There is a lovely portion of the gardening year, when the end of the growing season is just a cat's whisker away, and for a short while there is really nothing to do but enjoy the last of the flowers. The garden is suspended in time, for a short while, before the great clear-up and move-around starts. I always put off this next flurry of activity as I don't like to disturb and spoil the late summer garden, and be the one to start the process of dismantling it all.
|Hardy fuschia Lady Boothby|
This year the colour has continued very strongly and I just didn't want to break up the party. For a couple of weeks I have just relaxed and enjoyed watching the season change... but now is the time for action.
Trouble is, I've left it a wee bit too late, so I am now playing a mad game of Plant-Cluedo, trying to find clues to determine the name of the remaining slimy stems, or dried brown stems ! I am to be found on my hands and knees, hysterically searching for clues in the soil - the remains of a hosta leaf, the seed pod of a sweetpea, as proof that it's owner lies beneath the soil. A few brown, slimy leaves are often all that is left ... of what ? Lysimachia? Lupins? Who knows ! I probably cut them back much earlier in the year, so there is very little evidence left for Inspector Clouseau to find ! I am having to rely on memory, as well as foraging for clues . I am trying to dig up and move plants which have all but disappeared as they settle down for their long winter sleep. Seemingly overnight plants have vanished, often without trace !
|Hmm ! Slimy stems ... who knows what they are!|
My 'window of opportunity' for all this moving and dividing is, sadly, just the tiniest bathroom window, through which I am trying to squeeze. From surveying the garden over a lazy cup of tea, thinking how lovely the dahlias are, I am now outside all day long, desperately moving plants before all trace of them disappears.
All season I have been making notes of what needs splitting or moving. There is the salmon pink phlox next to the golden yellow Hemerocallis which , unless you have taken mind-altering drugs, is not a colour combo which gives pleasure ! There is the naughty Rogersia which usually goes in front of the hosta but this year has taken upon itself to grow ridiculously tall, and needs to be moved to the back row! There is the disaster of the Alchemilla Mollis edging ( July onwards - nil points!) which needs replacing with geranium. There is the David Austin 'Winchester cathedral' which has been manfully engaged in a battle for survival with Miscanthus. Need I go on ...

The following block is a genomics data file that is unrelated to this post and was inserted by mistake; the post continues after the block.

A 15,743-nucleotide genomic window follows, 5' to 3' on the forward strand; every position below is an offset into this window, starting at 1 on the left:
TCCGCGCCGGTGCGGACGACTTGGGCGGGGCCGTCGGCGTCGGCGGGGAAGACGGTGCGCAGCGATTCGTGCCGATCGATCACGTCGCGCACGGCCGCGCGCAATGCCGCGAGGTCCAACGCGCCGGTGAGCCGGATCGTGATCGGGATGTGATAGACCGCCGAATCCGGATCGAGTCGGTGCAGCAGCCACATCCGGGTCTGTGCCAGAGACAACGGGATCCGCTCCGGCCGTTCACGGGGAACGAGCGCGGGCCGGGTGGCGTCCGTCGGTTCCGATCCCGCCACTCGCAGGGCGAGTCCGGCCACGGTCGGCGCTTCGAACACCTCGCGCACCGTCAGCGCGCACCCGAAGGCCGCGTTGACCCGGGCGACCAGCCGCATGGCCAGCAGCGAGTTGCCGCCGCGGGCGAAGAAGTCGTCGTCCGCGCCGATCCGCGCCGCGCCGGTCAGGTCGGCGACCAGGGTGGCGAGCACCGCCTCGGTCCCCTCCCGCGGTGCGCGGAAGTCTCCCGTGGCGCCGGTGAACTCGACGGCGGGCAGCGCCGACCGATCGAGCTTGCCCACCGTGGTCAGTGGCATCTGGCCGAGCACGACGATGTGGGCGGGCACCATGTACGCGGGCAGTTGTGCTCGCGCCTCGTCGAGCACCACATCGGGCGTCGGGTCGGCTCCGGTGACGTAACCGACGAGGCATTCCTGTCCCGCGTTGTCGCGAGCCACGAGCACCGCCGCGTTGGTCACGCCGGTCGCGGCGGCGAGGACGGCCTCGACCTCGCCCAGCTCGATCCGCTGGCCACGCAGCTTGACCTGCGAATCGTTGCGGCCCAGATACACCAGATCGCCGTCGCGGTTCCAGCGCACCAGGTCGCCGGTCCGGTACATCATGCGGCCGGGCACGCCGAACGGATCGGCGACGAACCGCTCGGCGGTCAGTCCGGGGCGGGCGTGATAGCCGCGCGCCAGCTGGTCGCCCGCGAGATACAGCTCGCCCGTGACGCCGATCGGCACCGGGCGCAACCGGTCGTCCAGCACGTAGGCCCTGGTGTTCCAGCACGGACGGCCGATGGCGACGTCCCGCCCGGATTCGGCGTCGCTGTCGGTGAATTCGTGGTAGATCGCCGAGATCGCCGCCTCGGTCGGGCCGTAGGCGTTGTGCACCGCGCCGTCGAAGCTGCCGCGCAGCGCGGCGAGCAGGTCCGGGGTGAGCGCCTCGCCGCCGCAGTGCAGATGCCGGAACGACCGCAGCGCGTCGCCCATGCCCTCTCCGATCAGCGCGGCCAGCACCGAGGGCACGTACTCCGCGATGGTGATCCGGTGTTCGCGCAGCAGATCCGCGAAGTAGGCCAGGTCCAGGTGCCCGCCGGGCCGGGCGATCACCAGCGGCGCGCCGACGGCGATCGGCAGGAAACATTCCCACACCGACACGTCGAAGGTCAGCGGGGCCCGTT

I have also got trays of foxgloves and Violas to plant out, but now when I look at the growing tracts of bare soil, I can't recall what was growing there a few weeks before. Where was that little space I was going to pop a few violas in ? There is now a vast expanse of bare soil as foliage dies off and vanishes. What is lurking under the soil ready to spring into action next year?
Yes, I know I should put labels in, to mark what is planted where, but if you have a read of this post, you will see why I don't bother! 'A rose by any name at all...'
But, despite my poor sleuthing, there are still many reasons to be cheerful ... the sun is still as warm as summer at the moment, and there has been no frost to kill the colour.
Plant of the Year 2012, Foxglove 'Illumination' did not win my heart initially, as I felt it didn't live up to expectations, but as the season has progressed it has just kept on flowering and flowering. It is beginning to bulk up and become multi stemmed. It is becoming one of the stalwarts of the garden now.
I just don't don't understand cameras - that Aconitum is a deep amethyst blue in reality, and not the washed out shade in the photo !
Lots of the English roses are still flowering sporadically, and 'Sceptr'd Isle' is a bit rain battered around the edges, but still a lovely sight on an Autumn morning.
Maybe I'll stop playing Plant - Cluedo now, and start again in the Spring, when the new shoots come through and it will be so much easier to see where all those gaps are.